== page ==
Social media

When I was twelve, I already lived in the world of Web 2.0 – of user-generated content. I used basic social networks, video sharing websites, and spent time on online forums meeting other people who liked hacking Club Penguin. Later, I joined Facebook. By then, the social network had been growing for some time. But it was not yet an all-purpose platform to ‘connect’ everyone, collecting copious quantities of personal data, to process through obscure algorithms, ostensibly for their benefit, with the objective of securing advertising revenue by nurturing compulsive habits. Like most people, I gravitated towards these big social networks. They did and do consume most of the time and energy I spend online.

Over the past decade I have seen the Internet’s potential as a vehicle for meaningful interaction diminish, as digital networks were reworked by developers advancing commercial interests. Instead of fostering specialised and integrated communities, the most used social networks developed highly individuated user profiles and a feedback mechanism which encouraged people into uncomfortably close contact with their constellation of self-representing acquaintances. These features inevitably rendered digital sociality a theatre of vanity and cynicism, and in turn nurtured an industry to produces endless, banal streams of third-party content. As these platforms grew, popular attention focussed on echo-chambers and orchestrated data scouring for targeted political campaigning. I mourn for the time wasted over the last few years scrolling through feeds of misunderstanding strangers, dubious politics, advertising, and click-bait. Dopamine on tap. How to render digital media fit for a desirable social purpose can perhaps only be discovered by the germinating field of Internet studies, should a solution arise which can viably be implemented. Until then, we depend on social media, and are stuck in a purgatory of our own making.

Summer 2019

History horror

The historian’s ultimate sybaritic nightmare has always been the annihilation of memoranda. And thus a twisted allegory was realised. An American military jet travelling to an RAF base in England suffered a catastrophic engine failure, stalled, and violently crashed – detonating, exploding, and fulminating directly upon the National Archives building near Kew Gardens. In the initial eruption, the plane’s fuel tank burst its noxious inferno into the surrounding environ, plexiglass discharge searing shrapnel into concrete, bodies, and paper. Hundreds of tonnes of parchment fanned their own flames and mutinied against the indulgent artifices of their preservation – the air-conditioned, tenebrous antechambers designed to preserve them for posterity. The archive staff and readers who survived were hounded by tabloid journalists as they lived out their existences as shellshocked memorialists, victims of a circumstance so catastrophically unlikely, that it could only ever be categorised as a diabolic aberration.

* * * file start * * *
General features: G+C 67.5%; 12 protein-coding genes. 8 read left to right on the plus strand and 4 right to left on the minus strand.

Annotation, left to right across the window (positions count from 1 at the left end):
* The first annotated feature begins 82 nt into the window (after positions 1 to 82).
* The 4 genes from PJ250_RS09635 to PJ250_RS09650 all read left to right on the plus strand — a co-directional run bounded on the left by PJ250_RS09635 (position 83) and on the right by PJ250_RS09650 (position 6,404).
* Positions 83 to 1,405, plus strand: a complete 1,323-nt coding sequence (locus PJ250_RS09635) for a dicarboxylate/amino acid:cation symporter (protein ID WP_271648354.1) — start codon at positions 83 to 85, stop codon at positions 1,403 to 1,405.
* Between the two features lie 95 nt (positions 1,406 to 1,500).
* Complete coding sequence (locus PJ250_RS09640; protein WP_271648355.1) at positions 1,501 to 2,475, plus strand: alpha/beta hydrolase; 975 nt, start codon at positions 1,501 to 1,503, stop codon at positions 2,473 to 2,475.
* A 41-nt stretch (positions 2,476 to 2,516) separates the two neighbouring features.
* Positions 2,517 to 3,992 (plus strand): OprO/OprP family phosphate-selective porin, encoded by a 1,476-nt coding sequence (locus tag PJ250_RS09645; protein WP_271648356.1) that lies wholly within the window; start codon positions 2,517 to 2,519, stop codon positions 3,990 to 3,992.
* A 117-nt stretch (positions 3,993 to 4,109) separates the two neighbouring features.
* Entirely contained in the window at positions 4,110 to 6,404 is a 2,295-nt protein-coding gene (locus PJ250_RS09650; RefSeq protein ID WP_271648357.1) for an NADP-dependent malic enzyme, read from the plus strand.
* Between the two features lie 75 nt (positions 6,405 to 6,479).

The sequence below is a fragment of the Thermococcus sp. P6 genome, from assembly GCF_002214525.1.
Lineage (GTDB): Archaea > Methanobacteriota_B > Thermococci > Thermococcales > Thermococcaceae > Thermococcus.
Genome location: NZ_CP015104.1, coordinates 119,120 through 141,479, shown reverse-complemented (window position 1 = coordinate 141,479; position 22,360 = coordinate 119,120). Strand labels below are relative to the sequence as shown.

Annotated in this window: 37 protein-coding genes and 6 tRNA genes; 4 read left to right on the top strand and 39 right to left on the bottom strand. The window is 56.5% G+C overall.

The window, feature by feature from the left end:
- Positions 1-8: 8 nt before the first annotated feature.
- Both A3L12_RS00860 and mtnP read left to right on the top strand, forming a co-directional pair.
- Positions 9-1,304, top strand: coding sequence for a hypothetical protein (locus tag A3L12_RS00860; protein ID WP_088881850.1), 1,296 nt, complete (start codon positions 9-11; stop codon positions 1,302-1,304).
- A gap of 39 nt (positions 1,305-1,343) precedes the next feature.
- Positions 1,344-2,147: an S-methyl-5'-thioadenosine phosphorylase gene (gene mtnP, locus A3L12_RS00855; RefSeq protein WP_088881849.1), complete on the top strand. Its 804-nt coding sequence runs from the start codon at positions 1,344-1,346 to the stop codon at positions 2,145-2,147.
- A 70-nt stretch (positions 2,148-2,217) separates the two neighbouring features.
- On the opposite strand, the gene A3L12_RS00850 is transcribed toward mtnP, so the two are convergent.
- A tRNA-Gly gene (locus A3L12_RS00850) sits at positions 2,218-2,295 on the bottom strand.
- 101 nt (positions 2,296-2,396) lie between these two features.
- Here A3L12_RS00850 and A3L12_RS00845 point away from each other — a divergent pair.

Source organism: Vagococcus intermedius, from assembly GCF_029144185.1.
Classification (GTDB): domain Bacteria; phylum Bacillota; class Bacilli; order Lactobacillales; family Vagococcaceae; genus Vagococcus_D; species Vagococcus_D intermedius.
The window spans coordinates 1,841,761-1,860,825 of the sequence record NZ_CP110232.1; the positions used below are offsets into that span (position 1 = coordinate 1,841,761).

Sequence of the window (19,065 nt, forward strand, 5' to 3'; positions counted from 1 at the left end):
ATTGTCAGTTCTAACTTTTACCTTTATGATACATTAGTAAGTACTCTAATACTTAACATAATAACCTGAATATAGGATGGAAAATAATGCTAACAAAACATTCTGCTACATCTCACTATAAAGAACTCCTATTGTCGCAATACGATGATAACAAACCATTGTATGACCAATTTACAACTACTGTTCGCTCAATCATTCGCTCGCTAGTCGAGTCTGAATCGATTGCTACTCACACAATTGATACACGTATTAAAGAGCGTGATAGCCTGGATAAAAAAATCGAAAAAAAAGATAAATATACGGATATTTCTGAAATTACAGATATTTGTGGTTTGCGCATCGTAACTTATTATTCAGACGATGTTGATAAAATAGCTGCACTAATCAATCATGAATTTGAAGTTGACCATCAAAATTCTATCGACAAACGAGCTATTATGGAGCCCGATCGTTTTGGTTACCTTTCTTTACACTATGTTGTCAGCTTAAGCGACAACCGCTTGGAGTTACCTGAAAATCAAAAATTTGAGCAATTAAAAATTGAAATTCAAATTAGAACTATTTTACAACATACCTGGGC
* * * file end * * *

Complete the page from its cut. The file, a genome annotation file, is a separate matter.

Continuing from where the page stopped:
The brutalist edifice itself was destroyed, not in the instant, but gradually, over the ensuing hours, as residual jet fuel sept into every metal-shredded crevice, smothering, engulfing, and setting aflame all interior furnishing, framing, and cladding. The remaining concrete pile, desiccated and spalled, was afterwards allowed to stand as a piteous cenotaph, the only relic of any significance left standing. The event came to be remembered symbolically. Over time, it stopped commemorating the unthinkable human suffering once endured upon that site. As if to reiterate the burning of the Library of Alexandria, the engine failure stood in bleak testimony to a past which had been lost and, through a titanium chain of consequences, burnt its own vestiges. Until finally – with popular support – it was decided, that the archive had to be rebuilt.


As a teenager, Larry Clark and Grand Theft Auto sparked my curiosity about the star-spangled capitalist metropole of Apollo and Hollywood, the king-pin of the post-war west. I developed a vague impression, accumulated from these and other haphazard encounters with mass media, of the entanglement of power, money, and violence that prevailed in the self-proclaimed Land of the Free; closed my eyes, and saw a dream of subtly interwoven images: the immense, glistening towers of its skyline, the hunky-dory Texans who lived for rodeos and gasoline, emceeing Bronx teens, imperialism in the Middle East. American history is taught in higher education through weightier concepts: rivalrous mercantilist empires, borderlands, the puritan ethic, the language of civic republicanism and rights, the Enlightenment and the problem of virtue in a commercial republic, slavery, the developing categories of scientific racism, manifest destiny, civil war, reconstruction, prohibition, the political economy of coal, immigration, segregation, Brown v. Board, and oil wars. Then there’s Wall Street, strip malls, Ellen DeGeneres, Silicon Valley, Kanye West, and Donald Trump. Everything else too. America is the infinite accumulation of a porous yet confined spatial domain, of a baffling array of distributed processes, networks, and structures of authority, control, exchange, and co-operation, and their various institutional expressions of fiscal-military, geo-spatial, techno-imperial, and discursive power, as they have developed through antagonising forces – in a dialectical process over time. It is baffling. And yet it is necessary for the thinking individual to reconcile their formative impressions with what they learn and experience over their adult life. I hope it conveys more humility than hubris to say that I am still working out how to work out America.


Warsaw, December 2018